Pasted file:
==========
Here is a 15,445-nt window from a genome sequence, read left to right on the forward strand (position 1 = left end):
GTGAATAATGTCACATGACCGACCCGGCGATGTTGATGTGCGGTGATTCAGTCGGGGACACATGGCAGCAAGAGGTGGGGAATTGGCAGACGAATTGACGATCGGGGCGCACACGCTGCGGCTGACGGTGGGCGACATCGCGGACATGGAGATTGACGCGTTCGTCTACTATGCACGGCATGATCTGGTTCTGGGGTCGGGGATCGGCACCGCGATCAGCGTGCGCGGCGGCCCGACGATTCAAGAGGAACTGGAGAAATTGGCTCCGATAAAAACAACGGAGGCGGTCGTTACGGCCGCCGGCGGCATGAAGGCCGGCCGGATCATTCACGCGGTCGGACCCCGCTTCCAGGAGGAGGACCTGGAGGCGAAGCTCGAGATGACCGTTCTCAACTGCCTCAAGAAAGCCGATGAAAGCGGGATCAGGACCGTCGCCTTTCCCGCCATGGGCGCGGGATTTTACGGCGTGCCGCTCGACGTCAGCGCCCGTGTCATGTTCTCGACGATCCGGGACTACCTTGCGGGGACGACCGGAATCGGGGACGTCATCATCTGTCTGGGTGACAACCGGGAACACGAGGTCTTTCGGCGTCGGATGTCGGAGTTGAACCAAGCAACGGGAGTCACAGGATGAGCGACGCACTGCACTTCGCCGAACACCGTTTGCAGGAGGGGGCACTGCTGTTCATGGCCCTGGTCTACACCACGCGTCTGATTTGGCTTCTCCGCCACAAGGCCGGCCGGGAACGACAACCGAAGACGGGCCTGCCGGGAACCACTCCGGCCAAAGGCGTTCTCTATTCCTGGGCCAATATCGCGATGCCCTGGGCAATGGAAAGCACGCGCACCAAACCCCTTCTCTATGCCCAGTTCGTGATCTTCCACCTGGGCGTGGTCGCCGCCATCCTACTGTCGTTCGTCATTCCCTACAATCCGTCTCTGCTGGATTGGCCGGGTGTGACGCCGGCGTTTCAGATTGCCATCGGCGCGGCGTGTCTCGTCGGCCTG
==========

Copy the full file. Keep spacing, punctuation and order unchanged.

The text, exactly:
Here is a 15,445-nt window from a genome sequence, read left to right on the forward strand (position 1 = left end):
GTGAATAATGTCACATGACCGACCCGGCGATGTTGATGTGCGGTGATTCAGTCGGGGACACATGGCAGCAAGAGGTGGGGAATTGGCAGACGAATTGACGATCGGGGCGCACACGCTGCGGCTGACGGTGGGCGACATCGCGGACATGGAGATTGACGCGTTCGTCTACTATGCACGGCATGATCTGGTTCTGGGGTCGGGGATCGGCACCGCGATCAGCGTGCGCGGCGGCCCGACGATTCAAGAGGAACTGGAGAAATTGGCTCCGATAAAAACAACGGAGGCGGTCGTTACGGCCGCCGGCGGCATGAAGGCCGGCCGGATCATTCACGCGGTCGGACCCCGCTTCCAGGAGGAGGACCTGGAGGCGAAGCTCGAGATGACCGTTCTCAACTGCCTCAAGAAAGCCGATGAAAGCGGGATCAGGACCGTCGCCTTTCCCGCCATGGGCGCGGGATTTTACGGCGTGCCGCTCGACGTCAGCGCCCGTGTCATGTTCTCGACGATCCGGGACTACCTTGCGGGGACGACCGGAATCGGGGACGTCATCATCTGTCTGGGTGACAACCGGGAACACGAGGTCTTTCGGCGTCGGATGTCGGAGTTGAACCAAGCAACGGGAGTCACAGGATGAGCGACGCACTGCACTTCGCCGAACACCGTTTGCAGGAGGGGGCACTGCTGTTCATGGCCCTGGTCTACACCACGCGTCTGATTTGGCTTCTCCGCCACAAGGCCGGCCGGGAACGACAACCGAAGACGGGCCTGCCGGGAACCACTCCGGCCAAAGGCGTTCTCTATTCCTGGGCCAATATCGCGATGCCCTGGGCAATGGAAAGCACGCGCACCAAACCCCTTCTCTATGCCCAGTTCGTGATCTTCCACCTGGGCGTGGTCGCCGCCATCCTACTGTCGTTCGTCATTCCCTACAATCCGTCTCTGCTGGATTGGCCGGGTGTGACGCCGGCGTTTCAGATTGCCATCGGCGCGGCGTGTCTCGTCGGCCTG